Thursday , May 24, 2018 - 7:34 PM2 comments
FARMINGTON — A little over six months after he fatally shot 19-year-old Hunter Woodson in Sunset, Seth Carreras was given a prison sentence Thursday afternoon in Farmington’s 2nd District Court.
Carreras, 18, declined to speak during the hearing before Judge Thomas Kay sentenced him to serve at least the next 15 years in prison.
Carreras, who lived in Layton and was 17 at the time of the shooting, pleaded guilty to one count of first-degree felony murder March 29. In return, two felonies and one misdemeanor charge were dropped against him.
Carreras admitted to shooting Woodson 11 times after he bought a bag of kitchen spices on Nov. 21 thinking it was marijuana. After he purchased the bag and discovered it was filled with “paprika, salt and pepper,” Carreras then went back into the house and pointed a gun at Woodson, according to a probable cause statement.
Woodson’s girlfriend told police that he asked Carreras, “What are you going to do about it? Are you going to shoot me?” Carreras opened fire, shooting Woodson multiple times. Woodson fell back, then Carreras walked over to him and kept on shooting, the statement says. Carreras rifled through Woodson’s pockets and took money before running out of the house.
On Thursday, Woodson’s mother was one of two people to address the court, and she outlined how each member of her family has been affected by his murder. She said she still lives in the same house because the family can’t afford to move.
She’s often late to work because she can’t sleep. Emotional scarring has landed one of her sons in therapy. Woodson’s grandfather regularly walks into his old room to cry.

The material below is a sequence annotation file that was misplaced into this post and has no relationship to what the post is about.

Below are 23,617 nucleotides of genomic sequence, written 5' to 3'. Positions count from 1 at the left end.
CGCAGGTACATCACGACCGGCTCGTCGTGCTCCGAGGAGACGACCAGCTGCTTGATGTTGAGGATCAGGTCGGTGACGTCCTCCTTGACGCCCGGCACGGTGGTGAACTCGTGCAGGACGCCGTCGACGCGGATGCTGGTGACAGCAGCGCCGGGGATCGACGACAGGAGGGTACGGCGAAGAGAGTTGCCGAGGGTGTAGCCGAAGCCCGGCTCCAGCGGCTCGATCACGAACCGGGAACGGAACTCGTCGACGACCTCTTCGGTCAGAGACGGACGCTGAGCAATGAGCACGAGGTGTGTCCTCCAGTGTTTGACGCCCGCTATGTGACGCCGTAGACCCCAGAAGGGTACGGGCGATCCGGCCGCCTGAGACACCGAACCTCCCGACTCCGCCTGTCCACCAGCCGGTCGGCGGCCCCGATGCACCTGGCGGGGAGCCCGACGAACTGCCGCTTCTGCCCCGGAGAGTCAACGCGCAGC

She added that when Woodson died, he didn’t know his girlfriend was pregnant.
“His son will grow up without knowing who his father was,” she said. “Hunter would have made an amazing father for his son.”
Even though he was silent in court, Carreras had plenty to say in a letter sent to the victim’s mother earlier this year.
Woodson’s mother read parts of the letter she received as part of a prepared statement to the court. The sarcasm-filled letter displayed little remorse from the shooter.
She concluded by asking the judge to give Carreras the maximum sentence, adding that if he is let out she believes he will kill again.
A courtroom advocate read a letter written by Woodson’s girlfriend, who was in the room when Carreras started shooting. She wrote that she witnessed him fire “shot after shot after shot.”
After giving Carreras his prison sentence, Kay added that most people who get a 15-to-life prison sentence stay in jail for “much longer than that.”
“You’ve taken from the mother, family and girlfriend something they cannot replace,” Kay said. “I hope you can seek to change your life.”
Carreras has 30 days to appeal his sentence.
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